What happens when this $700 billion in "savings" does not materialize (because the data was faulty)? This appears to be the $500 billion (in savings) that was removed from Medicare funding. This reduction in Medicare funding was then used to estimate the overall cost of the HC reform.

I'd say we should be prepared for the cost of this HC reform bill to cost an extra $1/2 trillion ... or 50% more than was the "selling price" to Congress to get the bill passed.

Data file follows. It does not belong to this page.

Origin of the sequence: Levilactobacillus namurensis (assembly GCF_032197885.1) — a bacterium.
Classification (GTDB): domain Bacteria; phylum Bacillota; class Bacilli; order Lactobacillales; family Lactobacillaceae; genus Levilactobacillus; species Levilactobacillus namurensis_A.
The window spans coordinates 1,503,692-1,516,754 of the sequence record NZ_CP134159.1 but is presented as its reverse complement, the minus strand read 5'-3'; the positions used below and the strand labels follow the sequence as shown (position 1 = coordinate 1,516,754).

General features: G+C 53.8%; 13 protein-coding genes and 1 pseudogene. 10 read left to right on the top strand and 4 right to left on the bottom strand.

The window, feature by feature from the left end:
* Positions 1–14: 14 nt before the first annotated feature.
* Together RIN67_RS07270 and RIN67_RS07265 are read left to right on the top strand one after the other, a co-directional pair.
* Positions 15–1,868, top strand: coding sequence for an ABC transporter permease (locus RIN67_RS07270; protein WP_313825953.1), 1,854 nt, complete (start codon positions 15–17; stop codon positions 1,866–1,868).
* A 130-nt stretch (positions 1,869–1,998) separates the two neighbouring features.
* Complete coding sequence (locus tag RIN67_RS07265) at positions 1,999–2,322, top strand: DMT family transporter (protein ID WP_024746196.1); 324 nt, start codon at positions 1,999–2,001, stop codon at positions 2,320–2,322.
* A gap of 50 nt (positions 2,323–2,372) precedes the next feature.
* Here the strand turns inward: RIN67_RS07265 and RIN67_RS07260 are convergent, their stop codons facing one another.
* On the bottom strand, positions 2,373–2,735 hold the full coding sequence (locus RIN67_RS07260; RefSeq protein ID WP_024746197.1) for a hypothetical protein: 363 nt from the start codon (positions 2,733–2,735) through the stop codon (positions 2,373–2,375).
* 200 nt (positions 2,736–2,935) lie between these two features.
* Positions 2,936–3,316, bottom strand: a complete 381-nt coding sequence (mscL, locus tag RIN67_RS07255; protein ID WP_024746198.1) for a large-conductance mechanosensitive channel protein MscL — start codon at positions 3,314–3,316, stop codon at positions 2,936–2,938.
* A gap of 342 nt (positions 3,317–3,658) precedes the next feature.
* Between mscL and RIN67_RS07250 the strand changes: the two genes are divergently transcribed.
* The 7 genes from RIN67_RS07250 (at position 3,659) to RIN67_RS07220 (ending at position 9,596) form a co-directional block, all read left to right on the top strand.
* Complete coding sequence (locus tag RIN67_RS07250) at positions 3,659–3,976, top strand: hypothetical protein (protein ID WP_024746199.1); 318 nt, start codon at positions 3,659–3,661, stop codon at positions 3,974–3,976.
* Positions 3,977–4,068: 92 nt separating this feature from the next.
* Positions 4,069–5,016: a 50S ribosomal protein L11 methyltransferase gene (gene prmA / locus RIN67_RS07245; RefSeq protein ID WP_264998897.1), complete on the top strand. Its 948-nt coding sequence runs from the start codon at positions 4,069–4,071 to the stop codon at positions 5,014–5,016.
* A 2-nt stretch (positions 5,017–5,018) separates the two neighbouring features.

The real question will be whether it accomplishes the desired end ... to give affordable, quality health care to more people. It may end up just being a trade-off, i.e. getting care, or more care, for some & less for others.

M&K's Retrievers
06-03-2010, 10:25 AM
Bend over. The cost will be unbelievable. I've said it here before. The number of uninsureds will likely double rather than decrease under obamacare.